Wednesday, 23 April 2008

The most wanted imaginary lens for the FourThirds system.

The DSLR system of Olympus is often criticized for the lack of inexpensive, good quality prime lenses. The benefits of these lenses are smaller size and larger aperture in the wide-angle and the normal range - the just announced Zuiko Digital 25mm 1:2.8 is perhaps the first answer to this desire. Bright telephoto lenses are usually expensive, so it is very important to find the proper combinations of focal length, aperture and price to successfully market such a lens. As the product palette seems to have gaps in this sense, it is worth looking at it from this point of view.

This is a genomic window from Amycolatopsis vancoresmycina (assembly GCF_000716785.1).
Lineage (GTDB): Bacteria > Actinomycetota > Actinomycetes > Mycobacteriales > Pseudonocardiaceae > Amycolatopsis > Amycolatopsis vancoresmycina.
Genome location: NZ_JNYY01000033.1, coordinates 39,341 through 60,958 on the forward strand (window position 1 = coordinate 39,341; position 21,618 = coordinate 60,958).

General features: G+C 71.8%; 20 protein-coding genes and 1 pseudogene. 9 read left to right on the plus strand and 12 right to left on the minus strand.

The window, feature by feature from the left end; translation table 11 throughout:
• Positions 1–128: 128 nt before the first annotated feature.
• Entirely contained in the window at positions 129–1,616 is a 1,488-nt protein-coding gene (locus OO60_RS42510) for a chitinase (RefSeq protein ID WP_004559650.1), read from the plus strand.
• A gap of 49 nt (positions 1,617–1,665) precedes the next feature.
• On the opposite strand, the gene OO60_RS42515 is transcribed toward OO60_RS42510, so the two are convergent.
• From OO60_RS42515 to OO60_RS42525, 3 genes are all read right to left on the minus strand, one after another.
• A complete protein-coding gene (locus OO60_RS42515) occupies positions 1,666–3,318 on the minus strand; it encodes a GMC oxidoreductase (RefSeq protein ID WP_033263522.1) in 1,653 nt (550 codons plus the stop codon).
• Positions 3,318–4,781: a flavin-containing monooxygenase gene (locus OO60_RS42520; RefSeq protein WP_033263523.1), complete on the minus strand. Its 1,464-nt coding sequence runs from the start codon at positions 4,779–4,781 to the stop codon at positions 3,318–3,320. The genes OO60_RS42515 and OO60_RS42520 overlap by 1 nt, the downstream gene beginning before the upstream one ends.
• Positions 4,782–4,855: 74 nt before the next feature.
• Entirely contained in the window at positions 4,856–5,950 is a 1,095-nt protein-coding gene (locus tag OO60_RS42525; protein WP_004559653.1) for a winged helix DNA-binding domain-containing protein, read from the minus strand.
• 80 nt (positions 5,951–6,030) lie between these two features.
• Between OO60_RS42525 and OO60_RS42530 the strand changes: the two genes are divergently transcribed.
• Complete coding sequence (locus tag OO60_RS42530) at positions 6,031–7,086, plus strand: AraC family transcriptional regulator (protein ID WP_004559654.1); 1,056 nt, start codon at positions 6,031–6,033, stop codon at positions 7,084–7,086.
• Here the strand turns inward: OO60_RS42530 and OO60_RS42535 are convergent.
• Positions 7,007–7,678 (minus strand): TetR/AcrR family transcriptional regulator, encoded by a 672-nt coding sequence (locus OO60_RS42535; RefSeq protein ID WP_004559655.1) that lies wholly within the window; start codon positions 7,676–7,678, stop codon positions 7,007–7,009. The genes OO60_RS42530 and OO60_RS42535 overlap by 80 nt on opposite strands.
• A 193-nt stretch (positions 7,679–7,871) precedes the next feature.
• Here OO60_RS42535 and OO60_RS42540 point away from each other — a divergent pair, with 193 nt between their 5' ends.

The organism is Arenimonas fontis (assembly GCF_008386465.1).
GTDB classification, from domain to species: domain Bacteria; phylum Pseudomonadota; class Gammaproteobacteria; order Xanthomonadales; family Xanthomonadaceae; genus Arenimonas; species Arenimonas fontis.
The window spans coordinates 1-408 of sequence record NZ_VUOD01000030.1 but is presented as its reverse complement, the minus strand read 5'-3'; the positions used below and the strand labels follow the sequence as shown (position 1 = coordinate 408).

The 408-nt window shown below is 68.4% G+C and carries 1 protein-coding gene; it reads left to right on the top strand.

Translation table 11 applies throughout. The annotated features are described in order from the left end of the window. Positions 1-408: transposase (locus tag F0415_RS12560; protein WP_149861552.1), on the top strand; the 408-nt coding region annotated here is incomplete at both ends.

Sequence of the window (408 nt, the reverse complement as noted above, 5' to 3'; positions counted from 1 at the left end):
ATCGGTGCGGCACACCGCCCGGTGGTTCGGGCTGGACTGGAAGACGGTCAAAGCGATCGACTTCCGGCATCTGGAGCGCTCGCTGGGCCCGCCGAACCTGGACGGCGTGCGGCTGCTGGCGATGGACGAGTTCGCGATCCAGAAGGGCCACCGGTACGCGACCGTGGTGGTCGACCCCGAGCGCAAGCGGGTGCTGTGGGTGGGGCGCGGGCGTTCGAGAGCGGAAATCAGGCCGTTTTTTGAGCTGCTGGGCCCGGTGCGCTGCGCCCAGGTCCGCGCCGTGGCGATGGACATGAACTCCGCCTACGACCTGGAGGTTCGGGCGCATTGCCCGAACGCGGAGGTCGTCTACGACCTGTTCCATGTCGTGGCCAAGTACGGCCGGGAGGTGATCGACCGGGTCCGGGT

The manifest strategy of Olympus is to produce smaller lenses than others do. Due to near telecentric design, this advantage is hardly or not visible at shorter focal length (and in the case of the Top-pro range, where the comparison does not exist in other brands' lineup). The real difference is in telephoto applications. The Zuiko Digital zoom lenses produce relatively constant image quality across their focal length range, but further increasing the quality is impossible for the most of FourThirds users. With nature photography becoming more and more popular, but this is not supported by Olympus, because Top-Pro lenses have breathtaking price.